MONEY FOR JAM is a practical, friendly and comprehensive guide to all the steps involved in getting a food business up and running. It answers questions you might never have thought to ask. Oonagh’s book is a valuable resource that will help you narrow down your ideas into something more solid, and help you to make an actual start instead of only thinking about starting a business. And it will guide you through some of the scarier aspects of food production.

Sunday World


MONEY FOR JAM is a book that does exactly what it says on the tin. One of the book’s appealing qualities is that it doesn’t assume any knowledge on the part of the reader, explaining everything from scratch. But its author has a wealth of technical and scientific experience to draw upon and the book is as interesting as it is informative.

Country Living


Oonagh Monahan, an experienced adviser to many small Irish food enterprises, has distilled some of her wisdom in a very practical short book that contains tips that someone who is new to the food business will need to get started and prosper. It ranges from food legislation and hygiene to product development to labelling and marketing and it contains a good range of case studies and links to useful resources.

Specialist food in Ireland accounts for about €500 million from a base of about 300 producers and small speciality and artisan food producer sales are growing by up to 17 per cent a year.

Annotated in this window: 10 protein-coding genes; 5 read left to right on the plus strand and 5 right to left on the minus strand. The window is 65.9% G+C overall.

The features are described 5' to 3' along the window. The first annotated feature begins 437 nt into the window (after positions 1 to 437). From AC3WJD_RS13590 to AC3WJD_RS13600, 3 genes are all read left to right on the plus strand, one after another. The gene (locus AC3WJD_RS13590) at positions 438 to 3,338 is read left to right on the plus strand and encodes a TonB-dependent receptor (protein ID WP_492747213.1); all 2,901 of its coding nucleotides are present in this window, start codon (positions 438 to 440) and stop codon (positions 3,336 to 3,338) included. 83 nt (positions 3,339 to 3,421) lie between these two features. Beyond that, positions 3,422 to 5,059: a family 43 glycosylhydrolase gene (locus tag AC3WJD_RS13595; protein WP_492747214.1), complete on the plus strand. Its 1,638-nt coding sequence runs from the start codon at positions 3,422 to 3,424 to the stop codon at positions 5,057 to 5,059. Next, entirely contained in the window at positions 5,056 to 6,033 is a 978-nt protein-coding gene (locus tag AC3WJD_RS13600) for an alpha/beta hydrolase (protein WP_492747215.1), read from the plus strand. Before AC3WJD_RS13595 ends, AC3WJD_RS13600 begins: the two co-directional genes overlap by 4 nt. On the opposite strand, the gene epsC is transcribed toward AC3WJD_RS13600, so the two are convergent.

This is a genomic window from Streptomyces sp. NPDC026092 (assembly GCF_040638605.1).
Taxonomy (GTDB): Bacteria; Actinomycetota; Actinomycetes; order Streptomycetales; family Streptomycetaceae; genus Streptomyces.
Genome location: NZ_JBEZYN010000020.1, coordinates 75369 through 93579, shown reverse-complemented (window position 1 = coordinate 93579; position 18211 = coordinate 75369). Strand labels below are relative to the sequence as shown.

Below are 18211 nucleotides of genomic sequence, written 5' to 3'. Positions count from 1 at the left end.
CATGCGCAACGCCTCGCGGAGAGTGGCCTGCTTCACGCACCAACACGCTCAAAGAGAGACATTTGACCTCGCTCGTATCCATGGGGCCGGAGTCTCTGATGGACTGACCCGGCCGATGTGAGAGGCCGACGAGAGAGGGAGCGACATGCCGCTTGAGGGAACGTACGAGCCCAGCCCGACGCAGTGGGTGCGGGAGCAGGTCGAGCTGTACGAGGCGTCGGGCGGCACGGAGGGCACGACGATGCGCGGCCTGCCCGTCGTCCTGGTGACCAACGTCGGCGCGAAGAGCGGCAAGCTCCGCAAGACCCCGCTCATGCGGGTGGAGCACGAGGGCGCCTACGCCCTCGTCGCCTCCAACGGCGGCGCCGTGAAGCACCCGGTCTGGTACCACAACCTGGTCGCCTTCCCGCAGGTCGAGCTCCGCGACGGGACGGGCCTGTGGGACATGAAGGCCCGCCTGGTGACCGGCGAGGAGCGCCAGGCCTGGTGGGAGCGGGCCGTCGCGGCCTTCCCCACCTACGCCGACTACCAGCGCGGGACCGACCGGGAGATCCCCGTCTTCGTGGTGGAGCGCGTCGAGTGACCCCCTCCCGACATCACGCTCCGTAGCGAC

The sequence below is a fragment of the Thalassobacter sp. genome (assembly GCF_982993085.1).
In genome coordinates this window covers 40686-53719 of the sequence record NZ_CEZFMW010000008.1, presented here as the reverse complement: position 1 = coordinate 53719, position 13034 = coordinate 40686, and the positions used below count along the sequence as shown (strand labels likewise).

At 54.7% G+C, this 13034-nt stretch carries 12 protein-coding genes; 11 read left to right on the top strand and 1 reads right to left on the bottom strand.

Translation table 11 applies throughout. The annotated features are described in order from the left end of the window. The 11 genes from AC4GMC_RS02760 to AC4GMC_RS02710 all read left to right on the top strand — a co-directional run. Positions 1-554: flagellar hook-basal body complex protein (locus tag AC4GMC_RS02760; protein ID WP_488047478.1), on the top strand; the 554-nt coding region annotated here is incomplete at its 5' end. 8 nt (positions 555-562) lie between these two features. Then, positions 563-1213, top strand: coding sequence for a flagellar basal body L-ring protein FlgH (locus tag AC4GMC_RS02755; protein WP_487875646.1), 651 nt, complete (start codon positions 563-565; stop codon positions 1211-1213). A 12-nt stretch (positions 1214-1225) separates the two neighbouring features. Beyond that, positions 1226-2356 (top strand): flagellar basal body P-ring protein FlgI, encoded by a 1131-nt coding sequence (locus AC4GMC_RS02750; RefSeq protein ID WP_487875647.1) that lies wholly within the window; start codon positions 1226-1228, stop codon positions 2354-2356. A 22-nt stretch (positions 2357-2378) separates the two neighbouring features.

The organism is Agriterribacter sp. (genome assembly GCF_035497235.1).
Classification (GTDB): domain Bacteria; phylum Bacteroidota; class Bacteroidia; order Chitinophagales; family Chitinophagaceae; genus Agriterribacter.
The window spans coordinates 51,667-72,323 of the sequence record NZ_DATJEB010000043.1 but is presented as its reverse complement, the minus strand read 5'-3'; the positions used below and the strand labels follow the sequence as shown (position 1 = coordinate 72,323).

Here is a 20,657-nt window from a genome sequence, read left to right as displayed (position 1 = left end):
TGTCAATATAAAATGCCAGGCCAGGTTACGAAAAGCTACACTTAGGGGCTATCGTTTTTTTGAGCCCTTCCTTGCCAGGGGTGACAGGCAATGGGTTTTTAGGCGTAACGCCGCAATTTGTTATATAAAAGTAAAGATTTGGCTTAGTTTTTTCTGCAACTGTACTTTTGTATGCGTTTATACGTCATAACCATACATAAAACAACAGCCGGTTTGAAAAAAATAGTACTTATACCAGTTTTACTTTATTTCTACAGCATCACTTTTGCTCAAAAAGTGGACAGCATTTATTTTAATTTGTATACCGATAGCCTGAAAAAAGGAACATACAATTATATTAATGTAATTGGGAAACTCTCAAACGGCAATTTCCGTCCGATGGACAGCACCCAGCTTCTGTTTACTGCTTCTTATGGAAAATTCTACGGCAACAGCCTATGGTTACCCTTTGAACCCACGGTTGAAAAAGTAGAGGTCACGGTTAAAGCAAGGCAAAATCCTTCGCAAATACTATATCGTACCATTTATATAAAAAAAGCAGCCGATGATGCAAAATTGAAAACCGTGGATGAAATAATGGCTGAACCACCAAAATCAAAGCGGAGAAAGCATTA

The key point, the author says, is that if your products are good quality, made in Ireland, if they are consistent and have good taste and ideally provide something different, then there is probably a market for them.

Consumer expectations have changed, with a willingness to discern and pay for high quality locally produced food, capitalising on Ireland’s reputation as an unspoilt green country with wholesome, natural food.

Monahan does warn about complacency. It is not enough to be Irish, she says.

Booked, The Irish Times


MONEY FOR JAM by Oonagh Monahan is a book that’s designed to tell you everything you need to know about getting started in the food business. The book is full of helpful tips, tricks and solid advice to help you turn your hobby into a thriving business.

Woman’s Way